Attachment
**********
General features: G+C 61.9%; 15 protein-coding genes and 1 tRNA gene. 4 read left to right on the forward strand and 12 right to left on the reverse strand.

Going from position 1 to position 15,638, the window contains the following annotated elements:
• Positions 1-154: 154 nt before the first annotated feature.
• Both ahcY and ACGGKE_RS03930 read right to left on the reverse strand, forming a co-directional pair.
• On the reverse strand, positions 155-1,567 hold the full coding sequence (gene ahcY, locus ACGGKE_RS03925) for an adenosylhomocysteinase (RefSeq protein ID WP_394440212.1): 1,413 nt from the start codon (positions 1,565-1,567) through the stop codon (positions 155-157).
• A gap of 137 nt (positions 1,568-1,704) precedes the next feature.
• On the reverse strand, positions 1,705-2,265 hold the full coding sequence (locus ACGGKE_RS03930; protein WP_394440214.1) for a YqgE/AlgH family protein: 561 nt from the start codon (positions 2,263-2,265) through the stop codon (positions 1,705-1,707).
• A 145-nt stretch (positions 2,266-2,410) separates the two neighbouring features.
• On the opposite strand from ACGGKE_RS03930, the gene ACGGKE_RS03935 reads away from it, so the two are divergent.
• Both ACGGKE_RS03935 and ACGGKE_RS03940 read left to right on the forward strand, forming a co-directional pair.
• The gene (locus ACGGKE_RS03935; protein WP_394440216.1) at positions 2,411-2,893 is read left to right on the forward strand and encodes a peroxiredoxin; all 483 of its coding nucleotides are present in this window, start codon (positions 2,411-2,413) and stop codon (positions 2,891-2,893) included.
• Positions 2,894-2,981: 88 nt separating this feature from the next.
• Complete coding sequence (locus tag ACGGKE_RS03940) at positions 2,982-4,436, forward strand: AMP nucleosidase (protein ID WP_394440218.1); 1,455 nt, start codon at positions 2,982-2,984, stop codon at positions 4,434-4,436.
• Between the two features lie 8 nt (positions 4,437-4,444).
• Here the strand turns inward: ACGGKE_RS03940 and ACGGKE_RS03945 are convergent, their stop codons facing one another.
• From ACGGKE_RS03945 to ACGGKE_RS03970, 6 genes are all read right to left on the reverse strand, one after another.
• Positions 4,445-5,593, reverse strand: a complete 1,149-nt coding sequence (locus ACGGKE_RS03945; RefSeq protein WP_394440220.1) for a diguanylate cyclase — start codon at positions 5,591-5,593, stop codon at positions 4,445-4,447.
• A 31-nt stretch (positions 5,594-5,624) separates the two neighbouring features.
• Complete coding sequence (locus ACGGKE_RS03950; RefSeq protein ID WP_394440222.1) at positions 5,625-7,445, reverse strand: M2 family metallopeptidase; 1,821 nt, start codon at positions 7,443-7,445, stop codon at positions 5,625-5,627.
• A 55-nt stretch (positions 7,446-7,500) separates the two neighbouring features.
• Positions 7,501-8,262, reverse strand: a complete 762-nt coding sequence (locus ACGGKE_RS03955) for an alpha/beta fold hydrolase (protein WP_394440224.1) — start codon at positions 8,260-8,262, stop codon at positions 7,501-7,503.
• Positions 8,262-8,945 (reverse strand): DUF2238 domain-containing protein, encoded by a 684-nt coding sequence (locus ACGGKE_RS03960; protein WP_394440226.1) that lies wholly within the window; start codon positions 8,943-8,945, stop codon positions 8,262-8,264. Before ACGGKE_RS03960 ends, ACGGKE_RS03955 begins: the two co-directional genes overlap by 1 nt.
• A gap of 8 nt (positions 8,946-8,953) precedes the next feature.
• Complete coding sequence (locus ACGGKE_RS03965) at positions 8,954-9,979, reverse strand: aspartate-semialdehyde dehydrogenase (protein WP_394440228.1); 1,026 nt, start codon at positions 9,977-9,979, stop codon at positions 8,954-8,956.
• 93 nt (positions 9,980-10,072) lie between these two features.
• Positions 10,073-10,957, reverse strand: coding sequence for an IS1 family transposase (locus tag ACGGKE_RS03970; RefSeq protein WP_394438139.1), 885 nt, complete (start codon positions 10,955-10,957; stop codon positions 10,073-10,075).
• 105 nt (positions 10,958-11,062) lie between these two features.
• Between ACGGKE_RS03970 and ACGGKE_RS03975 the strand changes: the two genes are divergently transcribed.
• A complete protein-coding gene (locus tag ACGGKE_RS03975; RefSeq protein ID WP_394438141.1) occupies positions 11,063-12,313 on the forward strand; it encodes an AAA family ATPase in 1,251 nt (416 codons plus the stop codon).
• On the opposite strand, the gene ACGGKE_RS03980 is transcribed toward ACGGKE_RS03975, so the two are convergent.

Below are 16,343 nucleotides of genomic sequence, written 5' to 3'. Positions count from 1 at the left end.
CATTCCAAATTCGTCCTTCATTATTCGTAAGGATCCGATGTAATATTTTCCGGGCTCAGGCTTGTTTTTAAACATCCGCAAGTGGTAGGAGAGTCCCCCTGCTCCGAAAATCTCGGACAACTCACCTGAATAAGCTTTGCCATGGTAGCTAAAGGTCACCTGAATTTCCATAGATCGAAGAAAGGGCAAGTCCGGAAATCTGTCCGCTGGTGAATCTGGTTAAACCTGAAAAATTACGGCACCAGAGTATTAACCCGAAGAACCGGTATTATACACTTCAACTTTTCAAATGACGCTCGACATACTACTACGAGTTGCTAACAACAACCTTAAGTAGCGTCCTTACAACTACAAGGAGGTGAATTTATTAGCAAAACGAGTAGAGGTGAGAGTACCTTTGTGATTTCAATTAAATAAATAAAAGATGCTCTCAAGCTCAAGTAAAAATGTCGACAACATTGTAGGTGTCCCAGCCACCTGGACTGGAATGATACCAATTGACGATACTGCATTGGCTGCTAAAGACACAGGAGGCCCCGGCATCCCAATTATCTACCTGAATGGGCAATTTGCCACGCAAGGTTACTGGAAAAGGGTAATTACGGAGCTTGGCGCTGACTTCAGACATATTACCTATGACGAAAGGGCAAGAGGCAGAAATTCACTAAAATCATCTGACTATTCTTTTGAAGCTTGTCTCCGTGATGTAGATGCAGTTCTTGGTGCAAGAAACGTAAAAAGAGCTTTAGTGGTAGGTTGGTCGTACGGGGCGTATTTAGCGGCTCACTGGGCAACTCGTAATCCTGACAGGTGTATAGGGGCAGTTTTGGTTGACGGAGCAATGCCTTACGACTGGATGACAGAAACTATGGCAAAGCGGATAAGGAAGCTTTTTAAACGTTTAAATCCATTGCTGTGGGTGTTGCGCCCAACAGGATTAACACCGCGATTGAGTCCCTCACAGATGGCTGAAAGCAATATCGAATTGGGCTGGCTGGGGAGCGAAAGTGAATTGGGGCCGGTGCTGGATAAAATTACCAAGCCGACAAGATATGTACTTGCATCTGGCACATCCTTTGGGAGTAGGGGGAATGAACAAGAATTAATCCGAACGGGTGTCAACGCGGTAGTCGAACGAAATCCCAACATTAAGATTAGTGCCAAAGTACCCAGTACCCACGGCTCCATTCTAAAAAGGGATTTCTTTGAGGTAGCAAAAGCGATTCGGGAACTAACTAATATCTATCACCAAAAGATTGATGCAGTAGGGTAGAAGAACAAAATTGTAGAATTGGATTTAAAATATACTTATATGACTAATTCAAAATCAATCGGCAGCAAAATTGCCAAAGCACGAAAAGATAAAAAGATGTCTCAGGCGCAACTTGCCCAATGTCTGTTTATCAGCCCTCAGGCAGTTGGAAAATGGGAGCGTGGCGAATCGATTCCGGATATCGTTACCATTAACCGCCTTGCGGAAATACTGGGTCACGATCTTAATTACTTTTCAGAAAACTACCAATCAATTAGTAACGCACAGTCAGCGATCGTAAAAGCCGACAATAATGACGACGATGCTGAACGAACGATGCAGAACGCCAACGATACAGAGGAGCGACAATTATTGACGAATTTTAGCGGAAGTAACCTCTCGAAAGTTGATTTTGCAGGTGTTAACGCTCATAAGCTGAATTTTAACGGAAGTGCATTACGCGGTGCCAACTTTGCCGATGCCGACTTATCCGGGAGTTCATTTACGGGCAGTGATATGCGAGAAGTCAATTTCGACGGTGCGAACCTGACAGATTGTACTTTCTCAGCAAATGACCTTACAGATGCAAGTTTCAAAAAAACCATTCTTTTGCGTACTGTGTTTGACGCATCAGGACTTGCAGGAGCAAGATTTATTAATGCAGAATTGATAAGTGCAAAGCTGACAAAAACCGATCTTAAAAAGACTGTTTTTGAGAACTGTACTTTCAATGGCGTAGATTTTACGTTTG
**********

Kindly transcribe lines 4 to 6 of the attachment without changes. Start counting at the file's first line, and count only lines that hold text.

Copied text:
• Both ahcY and ACGGKE_RS03930 read right to left on the reverse strand, forming a co-directional pair.
• On the reverse strand, positions 155-1,567 hold the full coding sequence (gene ahcY, locus ACGGKE_RS03925) for an adenosylhomocysteinase (RefSeq protein ID WP_394440212.1): 1,413 nt from the start codon (positions 1,565-1,567) through the stop codon (positions 155-157).
• A gap of 137 nt (positions 1,568-1,704) precedes the next feature.